Unlike other specific instruments for measuring QoL after a stroke, the NEWSQoL includes the dimensions of communication, cognition, and vision, which are relevant aspects for stroke survivors. The instrument can also be used for both, ischemic and hemorrhagic strokes, and for patients with motor aphasia.
The results found in the study were very satisfactory. As for viability, the high level of response (100%) may have been influenced by administering the questionnaire through personal and individualized interviews. The data of effect ceiling and ground coincide with those provided by the original questionnaire [26] showing that there is no ceiling effect in any domain, but floor effects were found for the domains pain, vision, interpersonal relations, and fatigue. The time for its completion also coincide.
Regarding reliability, the questionnaire as a whole showed excellent results on internal consistency. When the domains were analyzed independently, there were also excellent or very good correlations, except for the domains of emotions and pain, which showed moderate internal consistency. Test–retest reliability showed good or excellent correlation for all domains. These results coincide with those provided by the original questionnaire and the Spanish cultural adaptation study [27].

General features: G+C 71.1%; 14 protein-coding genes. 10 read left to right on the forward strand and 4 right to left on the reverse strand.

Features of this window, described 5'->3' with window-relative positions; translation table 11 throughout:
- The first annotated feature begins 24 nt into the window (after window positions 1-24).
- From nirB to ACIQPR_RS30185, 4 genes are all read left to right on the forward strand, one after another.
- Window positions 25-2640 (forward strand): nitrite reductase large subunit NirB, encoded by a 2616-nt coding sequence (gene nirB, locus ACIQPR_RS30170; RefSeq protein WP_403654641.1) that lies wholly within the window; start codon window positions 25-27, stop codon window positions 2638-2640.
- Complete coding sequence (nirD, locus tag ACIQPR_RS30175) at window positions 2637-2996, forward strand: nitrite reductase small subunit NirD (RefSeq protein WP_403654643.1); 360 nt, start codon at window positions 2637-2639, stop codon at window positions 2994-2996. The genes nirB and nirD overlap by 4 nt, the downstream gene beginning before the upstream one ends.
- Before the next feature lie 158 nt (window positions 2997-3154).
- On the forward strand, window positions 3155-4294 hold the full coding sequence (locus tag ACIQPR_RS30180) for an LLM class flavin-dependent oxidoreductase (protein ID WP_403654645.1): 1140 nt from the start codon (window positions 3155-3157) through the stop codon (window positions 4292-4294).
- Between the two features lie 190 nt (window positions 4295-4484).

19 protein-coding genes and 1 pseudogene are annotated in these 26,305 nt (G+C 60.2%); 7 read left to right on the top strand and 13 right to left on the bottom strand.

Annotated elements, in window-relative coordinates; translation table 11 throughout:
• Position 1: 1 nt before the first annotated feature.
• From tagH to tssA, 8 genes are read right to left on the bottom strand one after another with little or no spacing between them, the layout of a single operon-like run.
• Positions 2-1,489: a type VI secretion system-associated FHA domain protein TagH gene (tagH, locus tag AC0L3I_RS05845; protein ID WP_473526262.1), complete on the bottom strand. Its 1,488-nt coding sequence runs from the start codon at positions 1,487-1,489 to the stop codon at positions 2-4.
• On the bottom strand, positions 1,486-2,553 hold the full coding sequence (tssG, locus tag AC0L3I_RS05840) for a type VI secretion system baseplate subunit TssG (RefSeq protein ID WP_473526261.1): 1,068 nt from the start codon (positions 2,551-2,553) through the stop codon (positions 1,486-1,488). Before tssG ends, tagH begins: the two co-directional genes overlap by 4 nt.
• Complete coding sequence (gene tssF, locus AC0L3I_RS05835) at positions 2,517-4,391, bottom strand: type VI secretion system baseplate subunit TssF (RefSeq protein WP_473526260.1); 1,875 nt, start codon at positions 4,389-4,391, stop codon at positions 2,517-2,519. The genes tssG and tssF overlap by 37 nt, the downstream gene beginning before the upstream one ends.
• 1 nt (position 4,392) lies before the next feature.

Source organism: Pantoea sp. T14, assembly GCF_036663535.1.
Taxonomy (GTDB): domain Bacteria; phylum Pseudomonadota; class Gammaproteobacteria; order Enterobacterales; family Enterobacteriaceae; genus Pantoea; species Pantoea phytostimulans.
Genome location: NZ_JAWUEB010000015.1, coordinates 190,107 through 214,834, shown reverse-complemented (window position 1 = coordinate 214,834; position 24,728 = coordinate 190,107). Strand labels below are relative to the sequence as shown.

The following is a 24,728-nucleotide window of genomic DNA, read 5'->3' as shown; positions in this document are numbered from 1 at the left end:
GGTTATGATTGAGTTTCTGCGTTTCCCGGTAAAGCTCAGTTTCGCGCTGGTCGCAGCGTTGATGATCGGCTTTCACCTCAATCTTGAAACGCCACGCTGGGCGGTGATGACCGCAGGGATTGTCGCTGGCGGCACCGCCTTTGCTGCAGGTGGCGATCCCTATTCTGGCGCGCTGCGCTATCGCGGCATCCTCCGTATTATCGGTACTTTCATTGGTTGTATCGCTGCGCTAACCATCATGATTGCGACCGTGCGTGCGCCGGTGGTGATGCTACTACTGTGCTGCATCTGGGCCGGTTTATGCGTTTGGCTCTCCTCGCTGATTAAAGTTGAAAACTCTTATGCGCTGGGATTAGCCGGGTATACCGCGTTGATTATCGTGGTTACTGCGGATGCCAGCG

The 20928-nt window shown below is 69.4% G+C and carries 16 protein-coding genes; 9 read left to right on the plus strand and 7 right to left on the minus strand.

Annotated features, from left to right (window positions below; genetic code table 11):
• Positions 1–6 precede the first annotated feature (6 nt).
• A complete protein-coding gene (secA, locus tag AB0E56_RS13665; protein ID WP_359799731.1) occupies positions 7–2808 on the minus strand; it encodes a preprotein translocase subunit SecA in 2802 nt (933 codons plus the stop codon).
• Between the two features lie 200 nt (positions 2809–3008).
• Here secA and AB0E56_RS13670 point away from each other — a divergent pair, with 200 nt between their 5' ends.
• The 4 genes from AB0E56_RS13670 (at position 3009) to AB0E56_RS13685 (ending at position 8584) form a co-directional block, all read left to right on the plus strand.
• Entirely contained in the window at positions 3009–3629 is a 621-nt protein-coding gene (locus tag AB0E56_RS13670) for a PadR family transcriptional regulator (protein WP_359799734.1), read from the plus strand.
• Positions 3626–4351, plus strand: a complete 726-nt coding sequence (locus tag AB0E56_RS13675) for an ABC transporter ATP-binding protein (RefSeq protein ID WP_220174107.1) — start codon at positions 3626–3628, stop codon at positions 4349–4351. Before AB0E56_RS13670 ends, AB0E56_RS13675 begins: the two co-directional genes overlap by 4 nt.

Construct validation highlighted that all variables have enough importance, so that they all must be in the questionnaire, due to their contribution to one of the 11 dimensions. Factorial analysis supported its one-dimensionality, as in the original questionnaire [26].